One of the biggest problems I see in the San Francisco/Silicon Valley area is the fallacy that fast following is a way to build a successful business. For those not familiar with this concept, it is identifying a successful business model or product, replicating it quickly and bringing the new company or product to market. There are some successful examples, none probably worth more than Microsoft’s fast following of WordPerfect with Word, Lotus 1-2-3 with Excel and Freelance Graphics with Powerpoint. This strategy generated hundreds of billions of dollars for Microsoft and its shareholders. This example is the exception rather than the rule, as fast following is more likely to sub-optimize or fail.
A strategy built on arrogance
A key indicator that fast following is a flawed strategy is that it is built on arrogance. Fast followers are saying they can take an idea or product and do it better than the original company or anyone else. The question then arises, “Why are you going to be better?” You may be smart but there are a lot of other people out there who are smart. You may be able to put together a great team but there are a lot of great teams out there. You may think you will out work your competitors but there are a lot of entrepreneurs who will work hard. Also, realize you are not going to build a better company just by taking an idea to the next level. Once you realize there are a lot of smart, hard-working people starting companies, the challenges of fast following become clearer.
Imagine the market leader with one year to optimize
When you are trying to fast follow, you are not competing against the existing market leader but against version 2.0. Any good young or growing company is constantly evolving to better meet the market needs. You may see ways to improve on their offering but look objectively whether your product will be superior not to their current product but to the product(s) they will be offering when you launch. If it will take you a year to bring your superior offering to market, will it be better than where your competitor is with their existing product, direct market feedback and a year of improvement. If you are not sure you will be significantly superior (that much better that people will switch), you are probably waste a year and a lot of capital.
Don’t accept faux competitive advantages
Many smart entrepreneurs and great investors do not fall into the traps above but still pursue a fast follower strategy based on a list of advantages over the market leader. Many times these competitive advantages sound great on paper. You may have a list of five, ten or twenty bullet points that show why your company or product is superior. The problem is that these “advantages” do not actually provide an advantage. They may not give value to customers. They may not be achievable (e.g., a shorter development cycle or more frames per second). Or they may be things your competitor can either copy or bring to market first. If you are pursuing a fast-follower strategy, you must assess carefully and objectively whether you have true competitive advantages.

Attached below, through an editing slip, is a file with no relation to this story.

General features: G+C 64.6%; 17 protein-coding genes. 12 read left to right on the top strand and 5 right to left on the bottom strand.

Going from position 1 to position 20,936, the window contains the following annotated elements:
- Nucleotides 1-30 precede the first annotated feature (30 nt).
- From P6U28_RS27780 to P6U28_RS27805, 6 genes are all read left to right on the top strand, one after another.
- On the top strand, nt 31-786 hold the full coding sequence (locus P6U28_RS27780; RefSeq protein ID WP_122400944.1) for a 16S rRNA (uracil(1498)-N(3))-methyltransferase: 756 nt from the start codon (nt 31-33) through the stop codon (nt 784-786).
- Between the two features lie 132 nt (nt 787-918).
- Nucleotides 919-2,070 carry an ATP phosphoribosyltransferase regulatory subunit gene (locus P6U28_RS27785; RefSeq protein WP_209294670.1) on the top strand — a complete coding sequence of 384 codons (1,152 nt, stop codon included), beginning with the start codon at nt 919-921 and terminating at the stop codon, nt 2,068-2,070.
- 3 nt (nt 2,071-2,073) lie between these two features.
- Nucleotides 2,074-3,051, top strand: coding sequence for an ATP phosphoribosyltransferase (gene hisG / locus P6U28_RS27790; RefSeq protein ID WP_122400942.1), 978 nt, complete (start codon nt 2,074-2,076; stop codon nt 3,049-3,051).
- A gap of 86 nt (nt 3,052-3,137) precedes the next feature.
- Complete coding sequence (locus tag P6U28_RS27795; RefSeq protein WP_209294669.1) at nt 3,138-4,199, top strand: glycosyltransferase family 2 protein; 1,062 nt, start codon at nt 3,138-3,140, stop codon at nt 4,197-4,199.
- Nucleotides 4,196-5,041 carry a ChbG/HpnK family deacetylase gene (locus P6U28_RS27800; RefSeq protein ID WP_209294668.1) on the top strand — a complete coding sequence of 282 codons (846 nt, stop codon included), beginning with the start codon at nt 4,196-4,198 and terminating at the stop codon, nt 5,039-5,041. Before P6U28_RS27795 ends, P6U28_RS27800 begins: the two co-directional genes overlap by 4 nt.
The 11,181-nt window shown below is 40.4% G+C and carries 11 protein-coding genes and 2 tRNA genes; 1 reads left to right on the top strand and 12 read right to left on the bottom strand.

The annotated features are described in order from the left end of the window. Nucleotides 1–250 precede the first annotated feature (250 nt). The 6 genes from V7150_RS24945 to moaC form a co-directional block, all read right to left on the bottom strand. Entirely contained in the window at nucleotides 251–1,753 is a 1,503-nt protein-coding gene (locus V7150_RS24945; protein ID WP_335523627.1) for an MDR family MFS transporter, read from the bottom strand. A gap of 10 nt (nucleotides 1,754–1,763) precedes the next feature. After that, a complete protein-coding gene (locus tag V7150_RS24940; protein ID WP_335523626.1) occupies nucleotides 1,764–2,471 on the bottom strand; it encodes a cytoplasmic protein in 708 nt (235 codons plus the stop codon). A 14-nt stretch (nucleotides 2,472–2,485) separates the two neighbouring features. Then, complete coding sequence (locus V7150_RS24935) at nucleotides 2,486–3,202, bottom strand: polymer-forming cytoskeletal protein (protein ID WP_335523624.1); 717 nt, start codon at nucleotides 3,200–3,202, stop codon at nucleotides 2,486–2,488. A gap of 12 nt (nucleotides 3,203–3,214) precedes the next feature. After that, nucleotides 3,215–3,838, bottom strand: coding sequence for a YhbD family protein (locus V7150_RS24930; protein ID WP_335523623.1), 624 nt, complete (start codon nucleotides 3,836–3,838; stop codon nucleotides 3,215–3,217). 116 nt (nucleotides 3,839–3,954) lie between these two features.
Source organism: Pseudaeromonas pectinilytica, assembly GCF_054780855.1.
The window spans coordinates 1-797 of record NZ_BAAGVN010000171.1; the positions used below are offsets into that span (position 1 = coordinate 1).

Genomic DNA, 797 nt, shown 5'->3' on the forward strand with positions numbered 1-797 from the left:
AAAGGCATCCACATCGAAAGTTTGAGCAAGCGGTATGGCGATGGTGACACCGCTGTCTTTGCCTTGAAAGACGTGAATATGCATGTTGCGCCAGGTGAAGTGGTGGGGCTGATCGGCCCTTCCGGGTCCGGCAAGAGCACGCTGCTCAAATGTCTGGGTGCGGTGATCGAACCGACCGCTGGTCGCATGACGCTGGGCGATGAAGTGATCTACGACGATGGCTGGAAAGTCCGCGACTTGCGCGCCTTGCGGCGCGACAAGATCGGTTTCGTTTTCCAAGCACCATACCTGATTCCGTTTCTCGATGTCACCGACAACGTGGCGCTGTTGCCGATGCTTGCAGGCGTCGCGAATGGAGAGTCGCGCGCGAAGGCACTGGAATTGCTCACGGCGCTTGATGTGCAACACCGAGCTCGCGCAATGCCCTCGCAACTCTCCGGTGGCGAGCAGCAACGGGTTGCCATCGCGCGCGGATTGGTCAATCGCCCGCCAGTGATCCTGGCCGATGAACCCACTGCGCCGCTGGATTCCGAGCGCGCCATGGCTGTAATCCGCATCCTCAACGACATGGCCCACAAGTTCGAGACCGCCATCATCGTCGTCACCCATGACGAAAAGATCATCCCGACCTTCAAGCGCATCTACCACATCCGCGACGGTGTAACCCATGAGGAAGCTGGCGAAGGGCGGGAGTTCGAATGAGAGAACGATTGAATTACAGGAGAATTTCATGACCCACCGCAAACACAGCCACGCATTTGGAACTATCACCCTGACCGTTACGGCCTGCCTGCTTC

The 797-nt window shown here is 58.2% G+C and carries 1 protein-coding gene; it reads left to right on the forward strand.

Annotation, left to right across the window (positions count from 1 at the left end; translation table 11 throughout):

The Example: Microsoft
I started this post by pointing to an example of successful fast following: Microsoft’s strategy for its Office line of products. Ironically, Microsoft also provides a great example of a company failing to compete successfully by utilizing a fast-follower strategy. Look at the Microsoft Surface. Microsoft felt they could compete with Apple by following (maybe not that fast, but it is Microsoft) the iPad. I am sure they felt they had better engineers and marketing capability. Well, Apple kept iterating while Microsoft continued to follow. Microsoft released a product that achieved no traction despite all of their brilliant engineers’ best efforts. What they felt were competitive advantages did not provide value to players (though the company does make entertaining ads).
Adding a chiclet keyboard sounded like a competitive advantage but anyone who would appreciate it already purchased a bluetooth keyboard. Using a Windows-based operating system sounded great inside Microsoft. except many potential customers only used Windows because they had to. By pursuing a fast-follower strategy, Microsoft lost ground to competitors like Apple, Google and even lesser-known app developers.
While many accept the challenges above of fast following, they still rationalize pursuing the strategy by creating competitive advantages that do not help them compete. They may do this to raise money, as many entrepreneurs are more focused on fund raising than on creating a great company. They may do this because they want to start a business but do not want the challenge of creating a truly innovative idea. Or they may actually believe they have competitive advantage where they do not.
The Why Not
If you truly want to create a great company, CREATE. I look at the companies that truly impact people lives and they are based on great ideas and great execution. Companies like Uber, Yelp, Twitter and Airbnb (to name just a few) did not copy existing products in the market. They instead pursued ideas that they knew would enhance consumers’ lives.
Rather than trying to look at exciting new businesses and copying them, spend more time to come up with the exciting new concept that everyone else will want to copy. Then focus on executing and growing your company so you can stay ahead of the fast followers.